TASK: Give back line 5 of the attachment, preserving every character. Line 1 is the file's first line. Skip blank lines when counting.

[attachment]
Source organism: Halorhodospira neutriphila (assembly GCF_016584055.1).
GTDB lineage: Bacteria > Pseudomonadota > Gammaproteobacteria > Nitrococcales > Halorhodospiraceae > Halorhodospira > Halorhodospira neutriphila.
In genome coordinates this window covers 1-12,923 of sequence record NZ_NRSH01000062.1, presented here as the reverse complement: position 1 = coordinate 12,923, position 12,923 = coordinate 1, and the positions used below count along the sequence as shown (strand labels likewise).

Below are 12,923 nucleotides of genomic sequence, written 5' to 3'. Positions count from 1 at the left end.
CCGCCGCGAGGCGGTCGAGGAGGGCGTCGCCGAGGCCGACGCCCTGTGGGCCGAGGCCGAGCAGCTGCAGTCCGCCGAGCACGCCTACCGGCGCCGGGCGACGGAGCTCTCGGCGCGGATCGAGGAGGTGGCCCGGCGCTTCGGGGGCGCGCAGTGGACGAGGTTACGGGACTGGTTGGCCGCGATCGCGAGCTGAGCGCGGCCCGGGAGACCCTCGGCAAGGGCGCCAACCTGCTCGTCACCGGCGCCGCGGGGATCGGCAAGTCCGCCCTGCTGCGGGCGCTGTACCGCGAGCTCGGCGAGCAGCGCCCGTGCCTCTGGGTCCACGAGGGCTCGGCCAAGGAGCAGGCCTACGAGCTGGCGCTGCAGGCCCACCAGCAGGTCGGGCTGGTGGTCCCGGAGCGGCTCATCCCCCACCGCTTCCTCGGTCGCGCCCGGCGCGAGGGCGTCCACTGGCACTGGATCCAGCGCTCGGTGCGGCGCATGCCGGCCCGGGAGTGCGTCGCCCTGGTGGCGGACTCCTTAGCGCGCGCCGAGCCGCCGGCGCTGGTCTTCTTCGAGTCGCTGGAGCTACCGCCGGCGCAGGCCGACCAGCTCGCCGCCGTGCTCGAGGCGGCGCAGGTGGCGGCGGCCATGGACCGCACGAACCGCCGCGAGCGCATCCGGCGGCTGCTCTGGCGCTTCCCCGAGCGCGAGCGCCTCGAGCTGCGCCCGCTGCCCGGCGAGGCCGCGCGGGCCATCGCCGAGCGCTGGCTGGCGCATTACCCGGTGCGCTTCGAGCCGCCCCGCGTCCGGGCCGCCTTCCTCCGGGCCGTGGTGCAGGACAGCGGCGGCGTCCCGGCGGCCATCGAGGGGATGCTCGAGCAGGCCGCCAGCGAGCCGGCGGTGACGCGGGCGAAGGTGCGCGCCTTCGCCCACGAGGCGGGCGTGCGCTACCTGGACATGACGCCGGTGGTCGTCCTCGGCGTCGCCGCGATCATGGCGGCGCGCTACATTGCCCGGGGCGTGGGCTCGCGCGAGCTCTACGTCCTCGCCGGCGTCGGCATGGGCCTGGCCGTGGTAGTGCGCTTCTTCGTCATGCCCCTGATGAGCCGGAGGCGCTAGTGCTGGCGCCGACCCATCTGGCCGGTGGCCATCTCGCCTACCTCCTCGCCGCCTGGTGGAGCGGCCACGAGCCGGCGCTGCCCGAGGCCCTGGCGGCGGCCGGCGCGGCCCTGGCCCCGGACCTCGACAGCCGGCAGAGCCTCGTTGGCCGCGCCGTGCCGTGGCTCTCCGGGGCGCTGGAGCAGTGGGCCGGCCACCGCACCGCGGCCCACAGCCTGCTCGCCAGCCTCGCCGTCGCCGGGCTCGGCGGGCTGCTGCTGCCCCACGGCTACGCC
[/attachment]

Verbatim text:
CCGCCGCGAGGCGGTCGAGGAGGGCGTCGCCGAGGCCGACGCCCTGTGGGCCGAGGCCGAGCAGCTGCAGTCCGCCGAGCACGCCTACCGGCGCCGGGCGACGGAGCTCTCGGCGCGGATCGAGGAGGTGGCCCGGCGCTTCGGGGGCGCGCAGTGGACGAGGTTACGGGACTGGTTGGCCGCGATCGCGAGCTGAGCGCGGCCCGGGAGACCCTCGGCAAGGGCGCCAACCTGCTCGTCACCGGCGCCGCGGGGATCGGCAAGTCCGCCCTGCTGCGGGCGCTGTACCGCGAGCTCGGCGAGCAGCGCCCGTGCCTCTGGGTCCACGAGGGCTCGGCCAAGGAGCAGGCCTACGAGCTGGCGCTGCAGGCCCACCAGCAGGTCGGGCTGGTGGTCCCGGAGCGGCTCATCCCCCACCGCTTCCTCGGTCGCGCCCGGCGCGAGGGCGTCCACTGGCACTGGATCCAGCGCTCGGTGCGGCGCATGCCGGCCCGGGAGTGCGTCGCCCTGGTGGCGGACTCCTTAGCGCGCGCCGAGCCGCCGGCGCTGGTCTTCTTCGAGTCGCTGGAGCTACCGCCGGCGCAGGCCGACCAGCTCGCCGCCGTGCTCGAGGCGGCGCAGGTGGCGGCGGCCATGGACCGCACGAACCGCCGCGAGCGCATCCGGCGGCTGCTCTGGCGCTTCCCCGAGCGCGAGCGCCTCGAGCTGCGCCCGCTGCCCGGCGAGGCCGCGCGGGCCATCGCCGAGCGCTGGCTGGCGCATTACCCGGTGCGCTTCGAGCCGCCCCGCGTCCGGGCCGCCTTCCTCCGGGCCGTGGTGCAGGACAGCGGCGGCGTCCCGGCGGCCATCGAGGGGATGCTCGAGCAGGCCGCCAGCGAGCCGGCGGTGACGCGGGCGAAGGTGCGCGCCTTCGCCCACGAGGCGGGCGTGCGCTACCTGGACATGACGCCGGTGGTCGTCCTCGGCGTCGCCGCGATCATGGCGGCGCGCTACATTGCCCGGGGCGTGGGCTCGCGCGAGCTCTACGTCCTCGCCGGCGTCGGCATGGGCCTGGCCGTGGTAGTGCGCTTCTTCGTCATGCCCCTGATGAGCCGGAGGCGCTAGTGCTGGCGCCGACCCATCTGGCCGGTGGCCATCTCGCCTACCTCCTCGCCGCCTGGTGGAGCGGCCACGAGCCGGCGCTGCCCGAGGCCCTGGCGGCGGCCGGCGCGGCCCTGGCCCCGGACCTCGACAGCCGGCAGAGCCTCGTTGGCCGCGCCGTGCCGTGGCTCTCCGGGGCGCTGGAGCAGTGGGCCGGCCACCGCACCGCGGCCCACAGCCTGCTCGCCAGCCTCGCCGTCGCCGGGCTCGGCGGGCTGCTGCTGCCCCACGGCTACGCC